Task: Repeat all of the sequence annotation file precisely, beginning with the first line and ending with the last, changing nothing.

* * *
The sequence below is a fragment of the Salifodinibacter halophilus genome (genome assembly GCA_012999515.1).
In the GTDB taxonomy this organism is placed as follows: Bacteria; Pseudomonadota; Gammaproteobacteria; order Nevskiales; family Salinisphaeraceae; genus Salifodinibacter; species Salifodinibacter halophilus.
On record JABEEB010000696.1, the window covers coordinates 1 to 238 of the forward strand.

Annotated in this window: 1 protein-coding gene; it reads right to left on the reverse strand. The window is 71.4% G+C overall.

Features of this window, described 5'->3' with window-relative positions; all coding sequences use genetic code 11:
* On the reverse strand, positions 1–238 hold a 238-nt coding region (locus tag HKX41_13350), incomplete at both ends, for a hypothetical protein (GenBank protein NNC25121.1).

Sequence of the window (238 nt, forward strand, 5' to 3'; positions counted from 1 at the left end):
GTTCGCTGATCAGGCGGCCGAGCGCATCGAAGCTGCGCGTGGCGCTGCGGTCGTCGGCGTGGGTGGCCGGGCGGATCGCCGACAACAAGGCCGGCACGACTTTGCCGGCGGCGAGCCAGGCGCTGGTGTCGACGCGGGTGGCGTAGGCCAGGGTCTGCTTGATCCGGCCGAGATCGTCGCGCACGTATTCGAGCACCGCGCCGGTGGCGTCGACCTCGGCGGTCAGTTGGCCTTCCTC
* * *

The sequence below is a fragment of the Salifodinibacter halophilus genome (genome assembly GCA_012999515.1).
In the GTDB taxonomy this organism is placed as follows: Bacteria; Pseudomonadota; Gammaproteobacteria; order Nevskiales; family Salinisphaeraceae; genus Salifodinibacter; species Salifodinibacter halophilus.
On record JABEEB010000696.1, the window covers coordinates 1 to 238 of the forward strand.

Annotated in this window: 1 protein-coding gene; it reads right to left on the reverse strand. The window is 71.4% G+C overall.

Features of this window, described 5'->3' with window-relative positions; all coding sequences use genetic code 11:
* On the reverse strand, positions 1–238 hold a 238-nt coding region (locus tag HKX41_13350), incomplete at both ends, for a hypothetical protein (GenBank protein NNC25121.1).

Sequence of the window (238 nt, forward strand, 5' to 3'; positions counted from 1 at the left end):
GTTCGCTGATCAGGCGGCCGAGCGCATCGAAGCTGCGCGTGGCGCTGCGGTCGTCGGCGTGGGTGGCCGGGCGGATCGCCGACAACAAGGCCGGCACGACTTTGCCGGCGGCGAGCCAGGCGCTGGTGTCGACGCGGGTGGCGTAGGCCAGGGTCTGCTTGATCCGGCCGAGATCGTCGCGCACGTATTCGAGCACCGCGCCGGTGGCGTCGACCTCGGCGGTCAGTTGGCCTTCCTC